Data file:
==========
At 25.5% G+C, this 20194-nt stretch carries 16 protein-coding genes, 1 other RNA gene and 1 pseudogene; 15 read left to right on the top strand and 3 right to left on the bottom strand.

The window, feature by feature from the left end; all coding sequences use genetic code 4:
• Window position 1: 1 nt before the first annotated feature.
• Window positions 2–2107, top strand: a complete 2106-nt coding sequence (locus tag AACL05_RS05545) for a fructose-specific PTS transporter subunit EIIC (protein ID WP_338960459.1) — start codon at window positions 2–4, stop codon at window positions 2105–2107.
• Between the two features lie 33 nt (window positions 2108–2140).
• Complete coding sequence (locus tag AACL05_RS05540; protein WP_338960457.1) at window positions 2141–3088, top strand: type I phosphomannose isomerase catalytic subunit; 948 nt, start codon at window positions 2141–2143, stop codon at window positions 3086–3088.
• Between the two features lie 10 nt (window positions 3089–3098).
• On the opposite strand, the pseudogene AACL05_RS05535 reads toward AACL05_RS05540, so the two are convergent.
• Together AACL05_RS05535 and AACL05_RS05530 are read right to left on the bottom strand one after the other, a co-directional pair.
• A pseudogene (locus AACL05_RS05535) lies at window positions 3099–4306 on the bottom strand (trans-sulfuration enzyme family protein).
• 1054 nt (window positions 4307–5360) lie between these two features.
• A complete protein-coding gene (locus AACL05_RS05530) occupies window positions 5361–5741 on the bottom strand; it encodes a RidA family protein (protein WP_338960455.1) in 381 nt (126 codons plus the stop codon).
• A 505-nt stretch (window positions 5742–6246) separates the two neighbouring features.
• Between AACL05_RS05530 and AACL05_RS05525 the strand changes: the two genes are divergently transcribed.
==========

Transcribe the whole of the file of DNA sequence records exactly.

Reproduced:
At 25.5% G+C, this 20194-nt stretch carries 16 protein-coding genes, 1 other RNA gene and 1 pseudogene; 15 read left to right on the top strand and 3 right to left on the bottom strand.

The window, feature by feature from the left end; all coding sequences use genetic code 4:
• Window position 1: 1 nt before the first annotated feature.
• Window positions 2–2107, top strand: a complete 2106-nt coding sequence (locus tag AACL05_RS05545) for a fructose-specific PTS transporter subunit EIIC (protein ID WP_338960459.1) — start codon at window positions 2–4, stop codon at window positions 2105–2107.
• Between the two features lie 33 nt (window positions 2108–2140).
• Complete coding sequence (locus tag AACL05_RS05540; protein WP_338960457.1) at window positions 2141–3088, top strand: type I phosphomannose isomerase catalytic subunit; 948 nt, start codon at window positions 2141–2143, stop codon at window positions 3086–3088.
• Between the two features lie 10 nt (window positions 3089–3098).
• On the opposite strand, the pseudogene AACL05_RS05535 reads toward AACL05_RS05540, so the two are convergent.
• Together AACL05_RS05535 and AACL05_RS05530 are read right to left on the bottom strand one after the other, a co-directional pair.
• A pseudogene (locus AACL05_RS05535) lies at window positions 3099–4306 on the bottom strand (trans-sulfuration enzyme family protein).
• 1054 nt (window positions 4307–5360) lie between these two features.
• A complete protein-coding gene (locus AACL05_RS05530) occupies window positions 5361–5741 on the bottom strand; it encodes a RidA family protein (protein WP_338960455.1) in 381 nt (126 codons plus the stop codon).
• A 505-nt stretch (window positions 5742–6246) separates the two neighbouring features.
• Between AACL05_RS05530 and AACL05_RS05525 the strand changes: the two genes are divergently transcribed.